Hanumara is also part of the founding team that helped build the MIT Tata Center for Technology and Design, where he did his post-doctoral research. He served as the program manager there for several years, and he remains an integral part of the Center, serving as a mentor for many students in the program. The Tata Center is a channel for graduate level research directed towards challenges experienced by emerging markets. For example, how to use technology to improve the lives of billions of people in developing countries who need quality of life improvements, better products, and better sanitation. Hanumara says it is through his work with the Tata Center that he has come to appreciate and understand the complexity of healthcare challenges in emerging markets. He points to the fact that large medical device companies and healthcare providers are often only able to fulfill the needs of Tier 1 hospitals. However, there are a tremendous number of Tier 2 and Tier 3 clinics in dire need of not only quality equipment, but also appropriate business models.
He explains, “There is a significant opportunity in emerging markets, and I think we are only just scratching the surface of how we can provide the products and services those clinicians need in order to improve their patients’ care.” Furthermore, the pressures faced in emerging markets are more than just cost. “Many people say, ‘we need low cost medical devices.’ But low cost with respect to what? Low cost for whom?” He continues, “What we really need is to deeply understand the performance requirements for that equipment, and design [devices] to those requirements.” Hanumara believes it is essential to enter emerging markets with an open mind. Creative solutions must be tailored to a unique set of circumstances. For example, a fluoroscopy machine, which is typically a big, heavy machine, if made for the U.S. market, might not sell as well in an emerging market. There is a great likelihood that the hospital making the purchase would only be able to afford one, that they would then need to transport throughout the hospital. Making design changes without altering machine performance, like adding large rubber wheels for ease of movement, not only helps those tasked with physically moving it, but also potentially cuts down on wear and tear and extends the life of the machine, staving off the need for routine updates or purchase of an entirely new machine. Solutions found in emerging markets may in fact yield benefits for markets like the U.S. and Europe: “If we create lower cost solutions without compromising performance, there is a great opportunity to bring some of those technologies back to the United States, where 20 percent of GDP is spent on healthcare, and we know we have to improve our efficiencies.”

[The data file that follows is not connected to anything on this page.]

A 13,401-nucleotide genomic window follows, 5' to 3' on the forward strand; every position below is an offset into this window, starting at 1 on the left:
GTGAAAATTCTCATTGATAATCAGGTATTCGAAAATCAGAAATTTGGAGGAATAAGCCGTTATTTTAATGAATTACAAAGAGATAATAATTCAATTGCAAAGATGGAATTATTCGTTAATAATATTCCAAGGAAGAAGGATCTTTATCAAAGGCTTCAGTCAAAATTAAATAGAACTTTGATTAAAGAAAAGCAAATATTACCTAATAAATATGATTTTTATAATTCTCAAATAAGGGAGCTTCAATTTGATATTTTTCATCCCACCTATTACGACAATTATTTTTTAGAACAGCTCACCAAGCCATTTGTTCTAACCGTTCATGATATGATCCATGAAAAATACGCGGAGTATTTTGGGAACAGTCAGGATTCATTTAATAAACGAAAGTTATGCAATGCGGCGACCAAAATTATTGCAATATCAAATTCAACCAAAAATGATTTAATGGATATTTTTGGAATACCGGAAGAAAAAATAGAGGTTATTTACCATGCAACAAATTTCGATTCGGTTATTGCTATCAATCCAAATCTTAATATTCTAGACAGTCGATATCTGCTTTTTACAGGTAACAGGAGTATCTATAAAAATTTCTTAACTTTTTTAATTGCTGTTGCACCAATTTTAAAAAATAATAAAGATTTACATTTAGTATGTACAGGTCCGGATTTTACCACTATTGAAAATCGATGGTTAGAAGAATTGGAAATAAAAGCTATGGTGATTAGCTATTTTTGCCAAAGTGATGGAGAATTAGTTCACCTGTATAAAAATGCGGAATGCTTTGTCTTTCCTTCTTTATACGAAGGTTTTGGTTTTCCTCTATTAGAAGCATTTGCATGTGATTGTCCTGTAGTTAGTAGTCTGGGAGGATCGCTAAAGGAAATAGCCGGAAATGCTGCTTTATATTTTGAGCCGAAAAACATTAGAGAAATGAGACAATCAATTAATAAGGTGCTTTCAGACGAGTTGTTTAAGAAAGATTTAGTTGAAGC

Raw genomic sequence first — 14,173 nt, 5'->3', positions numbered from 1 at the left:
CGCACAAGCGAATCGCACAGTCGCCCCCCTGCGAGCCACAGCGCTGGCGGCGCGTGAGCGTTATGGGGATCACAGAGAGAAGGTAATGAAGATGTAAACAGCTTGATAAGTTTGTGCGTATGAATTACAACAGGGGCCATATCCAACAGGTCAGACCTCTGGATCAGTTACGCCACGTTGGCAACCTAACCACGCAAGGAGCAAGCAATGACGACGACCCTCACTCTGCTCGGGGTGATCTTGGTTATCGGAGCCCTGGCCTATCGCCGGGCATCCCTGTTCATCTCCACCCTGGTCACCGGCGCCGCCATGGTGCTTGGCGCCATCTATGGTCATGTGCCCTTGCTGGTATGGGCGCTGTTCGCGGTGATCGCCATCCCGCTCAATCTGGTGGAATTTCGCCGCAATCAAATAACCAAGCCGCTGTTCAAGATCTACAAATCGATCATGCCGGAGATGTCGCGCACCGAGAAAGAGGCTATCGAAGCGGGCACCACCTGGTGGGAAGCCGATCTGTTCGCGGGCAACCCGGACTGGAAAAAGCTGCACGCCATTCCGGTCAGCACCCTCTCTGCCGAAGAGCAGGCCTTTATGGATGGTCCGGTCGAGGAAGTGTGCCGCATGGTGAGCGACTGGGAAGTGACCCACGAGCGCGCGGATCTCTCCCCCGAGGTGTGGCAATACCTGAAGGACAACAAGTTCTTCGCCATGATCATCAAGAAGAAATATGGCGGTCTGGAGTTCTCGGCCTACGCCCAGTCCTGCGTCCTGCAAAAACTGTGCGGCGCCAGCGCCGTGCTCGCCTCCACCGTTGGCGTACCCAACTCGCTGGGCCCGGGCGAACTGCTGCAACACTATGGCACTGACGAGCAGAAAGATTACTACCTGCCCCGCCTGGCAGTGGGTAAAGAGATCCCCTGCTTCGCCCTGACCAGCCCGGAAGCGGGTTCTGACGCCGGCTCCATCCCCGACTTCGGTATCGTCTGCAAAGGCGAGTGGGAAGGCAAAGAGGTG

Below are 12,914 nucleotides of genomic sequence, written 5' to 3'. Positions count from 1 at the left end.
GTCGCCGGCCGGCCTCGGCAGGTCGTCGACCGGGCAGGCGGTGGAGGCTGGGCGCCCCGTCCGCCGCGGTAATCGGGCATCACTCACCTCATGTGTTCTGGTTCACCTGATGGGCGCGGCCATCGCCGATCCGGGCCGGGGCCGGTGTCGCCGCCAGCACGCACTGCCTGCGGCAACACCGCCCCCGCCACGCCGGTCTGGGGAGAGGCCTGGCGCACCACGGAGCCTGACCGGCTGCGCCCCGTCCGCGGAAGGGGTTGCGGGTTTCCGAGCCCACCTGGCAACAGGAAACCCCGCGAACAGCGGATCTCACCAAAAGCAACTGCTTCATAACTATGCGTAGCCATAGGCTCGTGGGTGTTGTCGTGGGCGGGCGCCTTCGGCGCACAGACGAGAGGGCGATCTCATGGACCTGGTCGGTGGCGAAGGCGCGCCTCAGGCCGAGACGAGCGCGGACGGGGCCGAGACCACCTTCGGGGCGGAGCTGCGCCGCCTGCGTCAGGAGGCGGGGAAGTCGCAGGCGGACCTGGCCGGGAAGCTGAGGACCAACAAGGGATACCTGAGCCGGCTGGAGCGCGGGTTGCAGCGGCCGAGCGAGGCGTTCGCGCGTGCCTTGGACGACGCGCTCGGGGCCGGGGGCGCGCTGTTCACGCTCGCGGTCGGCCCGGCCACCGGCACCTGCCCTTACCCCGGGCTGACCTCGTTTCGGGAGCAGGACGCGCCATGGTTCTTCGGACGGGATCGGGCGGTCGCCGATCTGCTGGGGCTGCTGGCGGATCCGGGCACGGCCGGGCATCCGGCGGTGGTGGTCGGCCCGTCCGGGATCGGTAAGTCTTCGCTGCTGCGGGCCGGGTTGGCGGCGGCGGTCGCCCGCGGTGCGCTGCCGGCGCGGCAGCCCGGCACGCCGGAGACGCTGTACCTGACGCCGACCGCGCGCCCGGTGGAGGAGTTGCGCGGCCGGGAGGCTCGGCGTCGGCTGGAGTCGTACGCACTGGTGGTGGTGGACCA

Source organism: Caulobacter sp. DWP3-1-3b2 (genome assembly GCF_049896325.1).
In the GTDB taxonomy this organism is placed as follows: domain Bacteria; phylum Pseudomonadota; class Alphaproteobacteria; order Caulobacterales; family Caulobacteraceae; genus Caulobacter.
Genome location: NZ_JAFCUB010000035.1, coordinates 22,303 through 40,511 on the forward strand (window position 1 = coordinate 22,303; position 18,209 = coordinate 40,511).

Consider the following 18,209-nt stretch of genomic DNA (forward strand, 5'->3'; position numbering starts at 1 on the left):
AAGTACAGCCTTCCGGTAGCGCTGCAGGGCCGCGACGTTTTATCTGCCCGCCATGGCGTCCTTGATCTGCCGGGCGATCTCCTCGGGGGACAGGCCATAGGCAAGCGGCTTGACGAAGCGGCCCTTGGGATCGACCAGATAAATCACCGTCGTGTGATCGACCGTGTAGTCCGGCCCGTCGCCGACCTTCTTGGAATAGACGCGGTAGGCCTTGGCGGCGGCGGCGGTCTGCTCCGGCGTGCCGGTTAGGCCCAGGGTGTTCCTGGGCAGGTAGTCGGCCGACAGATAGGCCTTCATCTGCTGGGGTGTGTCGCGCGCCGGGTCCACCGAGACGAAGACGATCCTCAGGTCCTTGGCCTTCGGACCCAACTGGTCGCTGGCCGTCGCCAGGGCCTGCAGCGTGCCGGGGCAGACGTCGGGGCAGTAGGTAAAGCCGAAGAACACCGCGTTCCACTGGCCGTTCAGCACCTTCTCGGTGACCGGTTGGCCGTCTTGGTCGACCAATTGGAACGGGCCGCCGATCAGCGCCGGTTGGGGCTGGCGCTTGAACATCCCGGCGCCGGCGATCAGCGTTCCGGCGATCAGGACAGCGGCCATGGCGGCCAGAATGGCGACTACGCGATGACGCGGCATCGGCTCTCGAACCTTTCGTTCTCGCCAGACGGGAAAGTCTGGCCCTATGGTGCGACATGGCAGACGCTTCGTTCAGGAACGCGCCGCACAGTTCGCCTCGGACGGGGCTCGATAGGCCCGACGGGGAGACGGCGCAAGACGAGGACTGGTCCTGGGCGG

Given Hanumara’s entrepreneurial bent, his fondness for the relationship that has developed between himself and MIT ILP should come as no surprise. “I’m very grateful to ILP for bringing me into corporate settings and allowing me to engage not just with management, but also for facilitating my engagement with the people who are actually operating the machines, in order to really understand their pain points and learn where there is room for innovation.”
Looking to the future, Hanumara mentions the rapidly developing field of ergonomics in the operating room. He is developing better tools for doctors to use to streamline surgery and post-op care. The goal is to improve the lives of surgeons by decreasing fatigue and improving their recovery time, so they can focus their energy and attention on helping their patients to heal. Given Hanumara’s track record, it’s fair to assume it won’t be long before his designs are revolutionizing the field.